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RBA warns further hikes may be needed to extinguish inflation threat

4 minute read

The central bank has released the minutes of its latest board meeting, outlining the reasoning behind its May rate hike.

The Reserve Bank of Australia (RBA) has indicated that arguments were “finely balanced” both for and against a rate hike in May, but that eventually its resolve to ensure that inflation expectations remain anchored led the bank to hike for the 11th time in 12 months.

In its May meeting minutes published on Tuesday, the RBA confirmed that its board considered both keeping the cash rate unchanged and hiking by 25 basis points (bps).

The bank eventually decided to lift the official cash rate by 25 bps to 3.85 per cent.

Disclosing the arguments supporting a rate hold, the bank noted that the board considered the fact that inflation had already reached its peak and was showing signs of slowing.

“They considered the possibility that inflation could return to the centre of the inflation target band earlier than forecast if there was a reversal of some of the significant increase in goods prices recorded over preceding years,” the RBA said.

Additionally, they observed that the outlook for consumption appeared to be “weak” with consumption per capita not expected to rise over the coming year.

The board members also acknowledged that the lags associated with monetary policy and the extent of policy tightening handed down since May last year had resulted in “additional uncertainty around the outlook for the economy”.

“Given this, there was a case to continue to hold the cash rate steady in order to gather additional information,” the RBA said.

However, these arguments were weighed up against the fact that inflation is not expected to reach the top of the RBA’s target band until mid-2025.

“Members noted that, although this was consistent with the bank’s mandate and objectives, it left little room for upside surprises to inflation given that inflation would have been above the target for around four years by that time,” the central bank said.

In terms of the upside risks for inflation, board members pointed to a potential persistence in services price inflation, strong population growth and low rental vacancy rates driving higher rents, weak productivity growth boosting unit labour costs and a shift in inflation expectations.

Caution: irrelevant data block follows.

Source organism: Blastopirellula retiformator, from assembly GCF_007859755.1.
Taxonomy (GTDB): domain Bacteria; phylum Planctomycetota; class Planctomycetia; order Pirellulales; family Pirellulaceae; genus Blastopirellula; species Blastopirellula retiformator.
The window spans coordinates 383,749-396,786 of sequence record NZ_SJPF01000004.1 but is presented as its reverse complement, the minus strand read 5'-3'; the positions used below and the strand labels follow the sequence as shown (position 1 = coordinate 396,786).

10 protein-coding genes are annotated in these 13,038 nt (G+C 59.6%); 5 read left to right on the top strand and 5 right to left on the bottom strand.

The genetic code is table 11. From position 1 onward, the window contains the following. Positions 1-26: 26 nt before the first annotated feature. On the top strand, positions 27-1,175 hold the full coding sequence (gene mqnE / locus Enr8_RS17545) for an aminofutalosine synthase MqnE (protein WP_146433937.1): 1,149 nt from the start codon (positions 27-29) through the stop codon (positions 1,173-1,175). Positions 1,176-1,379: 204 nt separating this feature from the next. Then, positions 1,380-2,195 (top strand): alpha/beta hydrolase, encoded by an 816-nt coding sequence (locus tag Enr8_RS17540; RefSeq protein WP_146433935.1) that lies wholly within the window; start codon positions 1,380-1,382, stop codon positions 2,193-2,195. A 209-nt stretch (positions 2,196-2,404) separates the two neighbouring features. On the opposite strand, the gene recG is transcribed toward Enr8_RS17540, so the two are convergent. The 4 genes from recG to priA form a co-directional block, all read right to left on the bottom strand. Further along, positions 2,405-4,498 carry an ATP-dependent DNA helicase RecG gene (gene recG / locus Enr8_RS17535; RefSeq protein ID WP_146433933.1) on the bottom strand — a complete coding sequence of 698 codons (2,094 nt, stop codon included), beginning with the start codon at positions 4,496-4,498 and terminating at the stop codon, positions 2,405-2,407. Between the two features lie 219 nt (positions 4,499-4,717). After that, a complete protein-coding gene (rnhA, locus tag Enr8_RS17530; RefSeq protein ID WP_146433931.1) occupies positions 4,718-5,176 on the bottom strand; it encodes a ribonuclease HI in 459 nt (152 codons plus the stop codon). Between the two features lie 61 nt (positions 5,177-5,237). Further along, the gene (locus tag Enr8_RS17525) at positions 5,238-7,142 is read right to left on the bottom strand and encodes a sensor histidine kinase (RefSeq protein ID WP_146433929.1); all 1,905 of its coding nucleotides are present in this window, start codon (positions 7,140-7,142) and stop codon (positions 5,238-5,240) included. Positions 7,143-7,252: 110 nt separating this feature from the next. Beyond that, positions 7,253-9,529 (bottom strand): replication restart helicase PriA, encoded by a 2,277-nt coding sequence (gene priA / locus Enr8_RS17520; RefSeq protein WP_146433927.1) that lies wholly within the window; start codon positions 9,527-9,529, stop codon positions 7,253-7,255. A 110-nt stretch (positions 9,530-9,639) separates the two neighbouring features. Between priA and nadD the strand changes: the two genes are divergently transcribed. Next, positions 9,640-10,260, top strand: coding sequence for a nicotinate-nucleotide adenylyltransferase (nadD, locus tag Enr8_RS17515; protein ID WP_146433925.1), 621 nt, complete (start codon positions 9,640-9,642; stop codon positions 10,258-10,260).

Furthermore, the RBA board also discussed key economic data released since its previous board meeting before coming to the decision to hike in May.

“They particularly noted the strong growth in employment in March, the high rate of services price inflation in the March quarter CPI, further evidence of persistent services sector inflation abroad, and some easing in the stresses in global banking markets,” the RBA said.

“In weighing up the two options, members recognised that the arguments were finely balanced but judged it was appropriate to increase interest rates at this meeting.”

The board reaffirmed its determination to do what is necessary to bring inflation back to target, while noting that it is “still seeking to traverse the narrow path”.

“Members also agreed that further increases in interest rates may still be required, but that this would depend on how the economy and inflation evolve,” the central bank said.

Following the release of the minutes, Westpac maintained that the RBA would pause at the June meeting. However, chief economist Bill Evans warned that the case for further near-term interest rate increases could not be dismissed.

“The concerns the board has around the risks to its inflation target are understandable but so are the signals around the sharp slowdown in spending and the likely feedback this will have on inflation and labour markets,” he said.

“As the board has outlined, the decision in May was ‘finely balanced’, therefore given the relentless frequency of board meetings, the case for a pause in June is respectable.”

Unless this week’s wages and labour market data “shocks” the RBA, Mr Evans argued that the next “live” meeting should be in August.

“As was the case in May, the arguments in August will again be ‘finely balanced’ although our forecasts point to an ‘on hold’ decision,” he added.

Meanwhile, ANZ head of Australian economics Adam Boyton said that the RBA’s use of the plural “increases” raised the prospect that rates may rise higher or earlier than it expects

“We see the risks around our expectation of one final 25 bp rate hike in August being that the RBA hikes more and/or sooner than we anticipate. Easing remains some considerable time off,” he said.

Jon Bragg

Jon Bragg

Jon Bragg is a journalist for Momentum Media's Investor Daily, nestegg and ifa. He enjoys writing about a wide variety of financial topics and issues and exploring the many implications they have on all aspects of life.